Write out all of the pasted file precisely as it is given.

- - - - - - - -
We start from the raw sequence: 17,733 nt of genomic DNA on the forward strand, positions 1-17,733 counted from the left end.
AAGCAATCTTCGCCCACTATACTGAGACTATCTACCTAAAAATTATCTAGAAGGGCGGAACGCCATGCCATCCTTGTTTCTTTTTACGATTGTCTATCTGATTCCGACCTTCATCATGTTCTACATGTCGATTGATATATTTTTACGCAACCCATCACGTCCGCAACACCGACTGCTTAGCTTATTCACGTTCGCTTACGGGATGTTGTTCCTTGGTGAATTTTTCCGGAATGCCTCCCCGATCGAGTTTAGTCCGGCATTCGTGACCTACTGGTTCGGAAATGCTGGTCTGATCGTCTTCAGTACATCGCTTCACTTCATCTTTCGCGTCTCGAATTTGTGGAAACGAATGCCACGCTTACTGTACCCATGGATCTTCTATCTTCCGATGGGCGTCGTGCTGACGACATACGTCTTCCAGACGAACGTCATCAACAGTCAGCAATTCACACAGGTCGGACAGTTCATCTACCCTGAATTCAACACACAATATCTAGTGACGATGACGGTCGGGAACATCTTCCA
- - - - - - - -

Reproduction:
We start from the raw sequence: 17,733 nt of genomic DNA on the forward strand, positions 1-17,733 counted from the left end.
AAGCAATCTTCGCCCACTATACTGAGACTATCTACCTAAAAATTATCTAGAAGGGCGGAACGCCATGCCATCCTTGTTTCTTTTTACGATTGTCTATCTGATTCCGACCTTCATCATGTTCTACATGTCGATTGATATATTTTTACGCAACCCATCACGTCCGCAACACCGACTGCTTAGCTTATTCACGTTCGCTTACGGGATGTTGTTCCTTGGTGAATTTTTCCGGAATGCCTCCCCGATCGAGTTTAGTCCGGCATTCGTGACCTACTGGTTCGGAAATGCTGGTCTGATCGTCTTCAGTACATCGCTTCACTTCATCTTTCGCGTCTCGAATTTGTGGAAACGAATGCCACGCTTACTGTACCCATGGATCTTCTATCTTCCGATGGGCGTCGTGCTGACGACATACGTCTTCCAGACGAACGTCATCAACAGTCAGCAATTCACACAGGTCGGACAGTTCATCTACCCTGAATTCAACACACAATATCTAGTGACGATGACGGTCGGGAACATCTTCCA